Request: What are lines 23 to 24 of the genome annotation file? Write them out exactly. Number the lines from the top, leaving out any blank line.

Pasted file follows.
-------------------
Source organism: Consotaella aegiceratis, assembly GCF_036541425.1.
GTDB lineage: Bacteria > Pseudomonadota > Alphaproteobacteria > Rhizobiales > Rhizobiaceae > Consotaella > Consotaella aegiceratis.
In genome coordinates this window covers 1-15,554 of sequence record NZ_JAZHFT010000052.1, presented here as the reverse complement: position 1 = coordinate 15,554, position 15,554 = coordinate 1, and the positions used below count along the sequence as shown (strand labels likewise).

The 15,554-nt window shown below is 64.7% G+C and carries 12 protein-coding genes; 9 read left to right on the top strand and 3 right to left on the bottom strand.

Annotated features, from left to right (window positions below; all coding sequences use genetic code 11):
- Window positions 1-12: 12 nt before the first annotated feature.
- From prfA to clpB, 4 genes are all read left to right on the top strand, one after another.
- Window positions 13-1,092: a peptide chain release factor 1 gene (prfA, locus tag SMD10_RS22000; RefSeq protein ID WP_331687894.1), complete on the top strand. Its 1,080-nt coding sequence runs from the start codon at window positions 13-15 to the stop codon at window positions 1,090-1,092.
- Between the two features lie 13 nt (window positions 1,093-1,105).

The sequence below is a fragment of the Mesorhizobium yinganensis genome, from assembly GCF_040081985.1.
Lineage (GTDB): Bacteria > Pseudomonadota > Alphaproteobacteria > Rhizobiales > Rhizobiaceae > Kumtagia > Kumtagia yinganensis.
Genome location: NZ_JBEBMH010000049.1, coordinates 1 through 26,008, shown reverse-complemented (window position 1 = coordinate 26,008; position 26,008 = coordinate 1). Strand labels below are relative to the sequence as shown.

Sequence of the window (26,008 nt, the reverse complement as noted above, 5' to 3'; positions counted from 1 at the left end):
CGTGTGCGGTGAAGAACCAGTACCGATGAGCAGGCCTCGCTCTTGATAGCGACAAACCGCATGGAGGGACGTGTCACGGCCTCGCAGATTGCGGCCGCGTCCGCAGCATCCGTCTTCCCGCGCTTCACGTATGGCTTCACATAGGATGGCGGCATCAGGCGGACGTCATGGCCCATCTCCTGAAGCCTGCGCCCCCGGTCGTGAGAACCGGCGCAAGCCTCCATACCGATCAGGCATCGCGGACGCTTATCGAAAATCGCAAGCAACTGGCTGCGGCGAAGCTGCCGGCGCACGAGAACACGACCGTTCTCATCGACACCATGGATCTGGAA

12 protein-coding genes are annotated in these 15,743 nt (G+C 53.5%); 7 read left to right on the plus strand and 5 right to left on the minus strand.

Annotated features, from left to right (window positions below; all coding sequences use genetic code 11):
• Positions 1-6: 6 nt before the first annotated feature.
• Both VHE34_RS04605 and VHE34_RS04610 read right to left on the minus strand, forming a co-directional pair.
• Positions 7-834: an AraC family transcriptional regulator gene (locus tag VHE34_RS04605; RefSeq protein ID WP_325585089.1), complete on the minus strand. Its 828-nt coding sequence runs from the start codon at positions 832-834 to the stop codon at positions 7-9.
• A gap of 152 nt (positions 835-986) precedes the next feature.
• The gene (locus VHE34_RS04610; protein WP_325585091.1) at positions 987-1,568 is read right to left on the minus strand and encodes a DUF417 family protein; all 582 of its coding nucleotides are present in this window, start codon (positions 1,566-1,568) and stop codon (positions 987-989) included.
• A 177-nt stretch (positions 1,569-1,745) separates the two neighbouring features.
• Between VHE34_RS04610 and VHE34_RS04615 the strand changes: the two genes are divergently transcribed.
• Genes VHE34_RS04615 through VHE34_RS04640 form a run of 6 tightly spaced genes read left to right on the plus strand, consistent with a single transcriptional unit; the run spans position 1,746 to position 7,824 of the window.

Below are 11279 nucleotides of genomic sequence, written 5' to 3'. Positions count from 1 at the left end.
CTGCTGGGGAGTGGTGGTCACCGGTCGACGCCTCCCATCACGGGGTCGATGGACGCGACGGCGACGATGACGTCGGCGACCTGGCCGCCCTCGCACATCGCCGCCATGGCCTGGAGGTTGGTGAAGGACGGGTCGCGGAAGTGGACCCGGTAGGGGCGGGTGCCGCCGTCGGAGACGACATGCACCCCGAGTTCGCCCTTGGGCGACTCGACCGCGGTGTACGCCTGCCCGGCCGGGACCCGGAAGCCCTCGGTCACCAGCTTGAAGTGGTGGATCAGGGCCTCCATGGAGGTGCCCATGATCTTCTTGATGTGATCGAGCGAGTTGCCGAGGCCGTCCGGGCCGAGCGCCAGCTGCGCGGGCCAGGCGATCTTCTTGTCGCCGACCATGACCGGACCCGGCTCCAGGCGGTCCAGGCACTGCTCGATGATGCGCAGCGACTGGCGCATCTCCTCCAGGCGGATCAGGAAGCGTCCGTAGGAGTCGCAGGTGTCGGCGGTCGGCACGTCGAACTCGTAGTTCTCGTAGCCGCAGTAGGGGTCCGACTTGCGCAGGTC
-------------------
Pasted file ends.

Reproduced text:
• Between VHE34_RS04610 and VHE34_RS04615 the strand changes: the two genes are divergently transcribed.
• Genes VHE34_RS04615 through VHE34_RS04640 form a run of 6 tightly spaced genes read left to right on the plus strand, consistent with a single transcriptional unit; the run spans position 1,746 to position 7,824 of the window.